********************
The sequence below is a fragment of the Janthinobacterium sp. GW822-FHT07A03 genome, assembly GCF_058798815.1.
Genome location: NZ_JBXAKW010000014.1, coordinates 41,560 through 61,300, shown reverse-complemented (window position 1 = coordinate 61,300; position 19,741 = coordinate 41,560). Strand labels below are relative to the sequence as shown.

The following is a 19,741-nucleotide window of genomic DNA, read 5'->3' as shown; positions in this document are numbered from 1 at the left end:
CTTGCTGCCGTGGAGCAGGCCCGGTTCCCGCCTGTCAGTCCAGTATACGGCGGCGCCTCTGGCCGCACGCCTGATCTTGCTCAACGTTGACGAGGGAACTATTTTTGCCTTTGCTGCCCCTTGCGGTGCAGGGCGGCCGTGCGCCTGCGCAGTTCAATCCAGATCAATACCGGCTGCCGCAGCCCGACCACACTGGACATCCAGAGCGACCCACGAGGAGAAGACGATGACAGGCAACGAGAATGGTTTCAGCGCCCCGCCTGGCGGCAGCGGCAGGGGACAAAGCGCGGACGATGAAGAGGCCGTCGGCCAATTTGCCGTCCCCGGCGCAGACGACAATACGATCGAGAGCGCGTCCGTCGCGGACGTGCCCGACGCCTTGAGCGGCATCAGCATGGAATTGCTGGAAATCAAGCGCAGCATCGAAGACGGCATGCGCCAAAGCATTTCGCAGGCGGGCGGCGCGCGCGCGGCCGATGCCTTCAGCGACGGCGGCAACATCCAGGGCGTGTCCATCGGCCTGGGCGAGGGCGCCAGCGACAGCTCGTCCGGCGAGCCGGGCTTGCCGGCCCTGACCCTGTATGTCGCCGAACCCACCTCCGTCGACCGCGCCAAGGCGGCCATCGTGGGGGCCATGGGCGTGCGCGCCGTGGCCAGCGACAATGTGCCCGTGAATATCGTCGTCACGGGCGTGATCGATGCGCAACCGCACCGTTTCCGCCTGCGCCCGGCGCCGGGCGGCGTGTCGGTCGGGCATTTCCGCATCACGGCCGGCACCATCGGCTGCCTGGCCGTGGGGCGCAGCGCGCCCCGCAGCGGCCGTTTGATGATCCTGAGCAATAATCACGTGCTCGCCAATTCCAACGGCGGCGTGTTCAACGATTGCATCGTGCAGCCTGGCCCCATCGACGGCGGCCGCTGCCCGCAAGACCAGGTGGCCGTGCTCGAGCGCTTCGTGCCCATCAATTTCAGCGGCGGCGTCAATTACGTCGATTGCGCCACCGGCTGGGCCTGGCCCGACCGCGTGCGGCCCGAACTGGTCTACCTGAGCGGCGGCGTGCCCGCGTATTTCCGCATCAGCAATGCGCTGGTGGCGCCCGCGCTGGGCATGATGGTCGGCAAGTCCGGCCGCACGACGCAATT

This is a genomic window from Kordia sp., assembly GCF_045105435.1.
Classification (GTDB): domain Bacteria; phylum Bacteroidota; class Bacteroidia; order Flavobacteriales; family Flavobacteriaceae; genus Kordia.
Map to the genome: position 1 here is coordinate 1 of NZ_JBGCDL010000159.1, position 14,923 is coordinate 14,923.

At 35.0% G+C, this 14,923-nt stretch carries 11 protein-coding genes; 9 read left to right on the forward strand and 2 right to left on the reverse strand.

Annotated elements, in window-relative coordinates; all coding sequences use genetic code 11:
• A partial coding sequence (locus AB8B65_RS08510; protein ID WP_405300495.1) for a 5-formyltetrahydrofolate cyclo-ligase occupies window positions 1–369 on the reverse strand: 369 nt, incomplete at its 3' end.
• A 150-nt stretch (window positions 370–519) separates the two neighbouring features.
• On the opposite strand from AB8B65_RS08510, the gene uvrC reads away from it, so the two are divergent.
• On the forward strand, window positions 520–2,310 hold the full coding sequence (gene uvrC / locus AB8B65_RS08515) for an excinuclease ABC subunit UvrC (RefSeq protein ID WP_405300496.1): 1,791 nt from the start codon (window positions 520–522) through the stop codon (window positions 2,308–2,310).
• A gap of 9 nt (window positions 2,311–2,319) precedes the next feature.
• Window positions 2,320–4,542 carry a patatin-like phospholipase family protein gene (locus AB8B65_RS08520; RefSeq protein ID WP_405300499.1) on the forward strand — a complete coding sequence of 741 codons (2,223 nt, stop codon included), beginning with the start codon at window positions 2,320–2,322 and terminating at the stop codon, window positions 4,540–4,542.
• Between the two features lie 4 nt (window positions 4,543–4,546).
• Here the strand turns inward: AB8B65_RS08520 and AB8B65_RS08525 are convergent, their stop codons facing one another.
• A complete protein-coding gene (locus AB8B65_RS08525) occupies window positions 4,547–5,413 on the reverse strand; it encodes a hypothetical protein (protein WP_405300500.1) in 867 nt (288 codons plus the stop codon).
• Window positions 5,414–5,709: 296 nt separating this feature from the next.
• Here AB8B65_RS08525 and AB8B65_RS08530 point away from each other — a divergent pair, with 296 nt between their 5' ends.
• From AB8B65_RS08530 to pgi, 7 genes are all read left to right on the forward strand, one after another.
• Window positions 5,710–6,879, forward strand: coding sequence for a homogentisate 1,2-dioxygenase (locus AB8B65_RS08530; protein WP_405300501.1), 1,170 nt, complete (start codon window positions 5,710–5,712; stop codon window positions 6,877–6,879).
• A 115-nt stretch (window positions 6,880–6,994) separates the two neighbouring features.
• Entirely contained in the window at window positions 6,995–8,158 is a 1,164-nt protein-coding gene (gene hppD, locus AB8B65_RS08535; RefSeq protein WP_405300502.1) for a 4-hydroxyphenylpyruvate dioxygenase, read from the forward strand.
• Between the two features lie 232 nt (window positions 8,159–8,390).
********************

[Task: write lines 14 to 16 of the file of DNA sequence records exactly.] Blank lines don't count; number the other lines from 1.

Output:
• A gap of 9 nt (window positions 2,311–2,319) precedes the next feature.
• Window positions 2,320–4,542 carry a patatin-like phospholipase family protein gene (locus AB8B65_RS08520; RefSeq protein ID WP_405300499.1) on the forward strand — a complete coding sequence of 741 codons (2,223 nt, stop codon included), beginning with the start codon at window positions 2,320–2,322 and terminating at the stop codon, window positions 4,540–4,542.
• Between the two features lie 4 nt (window positions 4,543–4,546).